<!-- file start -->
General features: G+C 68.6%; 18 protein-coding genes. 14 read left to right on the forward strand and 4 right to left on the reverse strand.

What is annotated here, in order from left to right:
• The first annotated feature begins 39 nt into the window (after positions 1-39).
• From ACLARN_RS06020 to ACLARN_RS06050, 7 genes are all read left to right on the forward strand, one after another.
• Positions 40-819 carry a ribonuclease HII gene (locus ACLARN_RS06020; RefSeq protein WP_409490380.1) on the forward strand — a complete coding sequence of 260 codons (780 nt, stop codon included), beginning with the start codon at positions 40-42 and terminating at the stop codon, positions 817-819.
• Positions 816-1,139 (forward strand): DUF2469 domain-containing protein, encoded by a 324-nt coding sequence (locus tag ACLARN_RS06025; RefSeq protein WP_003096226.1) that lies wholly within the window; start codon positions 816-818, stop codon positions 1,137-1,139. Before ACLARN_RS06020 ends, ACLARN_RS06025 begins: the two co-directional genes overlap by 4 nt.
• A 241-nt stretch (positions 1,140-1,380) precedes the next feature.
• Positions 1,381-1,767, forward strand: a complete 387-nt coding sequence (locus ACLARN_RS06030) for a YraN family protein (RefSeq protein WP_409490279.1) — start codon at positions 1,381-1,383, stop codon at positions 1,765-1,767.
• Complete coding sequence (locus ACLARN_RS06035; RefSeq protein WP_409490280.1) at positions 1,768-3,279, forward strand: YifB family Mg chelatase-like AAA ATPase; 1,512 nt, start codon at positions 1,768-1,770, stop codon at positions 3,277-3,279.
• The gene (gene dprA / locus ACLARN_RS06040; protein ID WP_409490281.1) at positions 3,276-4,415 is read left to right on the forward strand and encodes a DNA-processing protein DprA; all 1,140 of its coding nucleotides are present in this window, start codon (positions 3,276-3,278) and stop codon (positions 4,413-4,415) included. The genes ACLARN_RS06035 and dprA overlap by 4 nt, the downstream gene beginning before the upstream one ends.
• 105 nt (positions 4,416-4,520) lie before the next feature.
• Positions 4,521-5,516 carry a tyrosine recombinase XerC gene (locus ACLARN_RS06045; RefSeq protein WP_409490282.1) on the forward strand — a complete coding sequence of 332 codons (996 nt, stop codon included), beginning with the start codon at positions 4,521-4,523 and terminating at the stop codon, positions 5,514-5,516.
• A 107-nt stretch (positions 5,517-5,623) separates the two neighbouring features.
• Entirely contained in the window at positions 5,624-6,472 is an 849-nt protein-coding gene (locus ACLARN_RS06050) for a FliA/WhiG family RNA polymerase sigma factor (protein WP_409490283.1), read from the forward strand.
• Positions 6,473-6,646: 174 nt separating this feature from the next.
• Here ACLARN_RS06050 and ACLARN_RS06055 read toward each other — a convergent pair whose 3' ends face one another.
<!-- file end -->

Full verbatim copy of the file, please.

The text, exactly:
General features: G+C 68.6%; 18 protein-coding genes. 14 read left to right on the forward strand and 4 right to left on the reverse strand.

What is annotated here, in order from left to right:
• The first annotated feature begins 39 nt into the window (after positions 1-39).
• From ACLARN_RS06020 to ACLARN_RS06050, 7 genes are all read left to right on the forward strand, one after another.
• Positions 40-819 carry a ribonuclease HII gene (locus ACLARN_RS06020; RefSeq protein WP_409490380.1) on the forward strand — a complete coding sequence of 260 codons (780 nt, stop codon included), beginning with the start codon at positions 40-42 and terminating at the stop codon, positions 817-819.
• Positions 816-1,139 (forward strand): DUF2469 domain-containing protein, encoded by a 324-nt coding sequence (locus tag ACLARN_RS06025; RefSeq protein WP_003096226.1) that lies wholly within the window; start codon positions 816-818, stop codon positions 1,137-1,139. Before ACLARN_RS06020 ends, ACLARN_RS06025 begins: the two co-directional genes overlap by 4 nt.
• A 241-nt stretch (positions 1,140-1,380) precedes the next feature.
• Positions 1,381-1,767, forward strand: a complete 387-nt coding sequence (locus ACLARN_RS06030) for a YraN family protein (RefSeq protein WP_409490279.1) — start codon at positions 1,381-1,383, stop codon at positions 1,765-1,767.
• Complete coding sequence (locus ACLARN_RS06035; RefSeq protein WP_409490280.1) at positions 1,768-3,279, forward strand: YifB family Mg chelatase-like AAA ATPase; 1,512 nt, start codon at positions 1,768-1,770, stop codon at positions 3,277-3,279.
• The gene (gene dprA / locus ACLARN_RS06040; protein ID WP_409490281.1) at positions 3,276-4,415 is read left to right on the forward strand and encodes a DNA-processing protein DprA; all 1,140 of its coding nucleotides are present in this window, start codon (positions 3,276-3,278) and stop codon (positions 4,413-4,415) included. The genes ACLARN_RS06035 and dprA overlap by 4 nt, the downstream gene beginning before the upstream one ends.
• 105 nt (positions 4,416-4,520) lie before the next feature.
• Positions 4,521-5,516 carry a tyrosine recombinase XerC gene (locus ACLARN_RS06045; RefSeq protein WP_409490282.1) on the forward strand — a complete coding sequence of 332 codons (996 nt, stop codon included), beginning with the start codon at positions 4,521-4,523 and terminating at the stop codon, positions 5,514-5,516.
• A 107-nt stretch (positions 5,517-5,623) separates the two neighbouring features.
• Entirely contained in the window at positions 5,624-6,472 is an 849-nt protein-coding gene (locus ACLARN_RS06050) for a FliA/WhiG family RNA polymerase sigma factor (protein WP_409490283.1), read from the forward strand.
• Positions 6,473-6,646: 174 nt separating this feature from the next.
• Here ACLARN_RS06050 and ACLARN_RS06055 read toward each other — a convergent pair whose 3' ends face one another.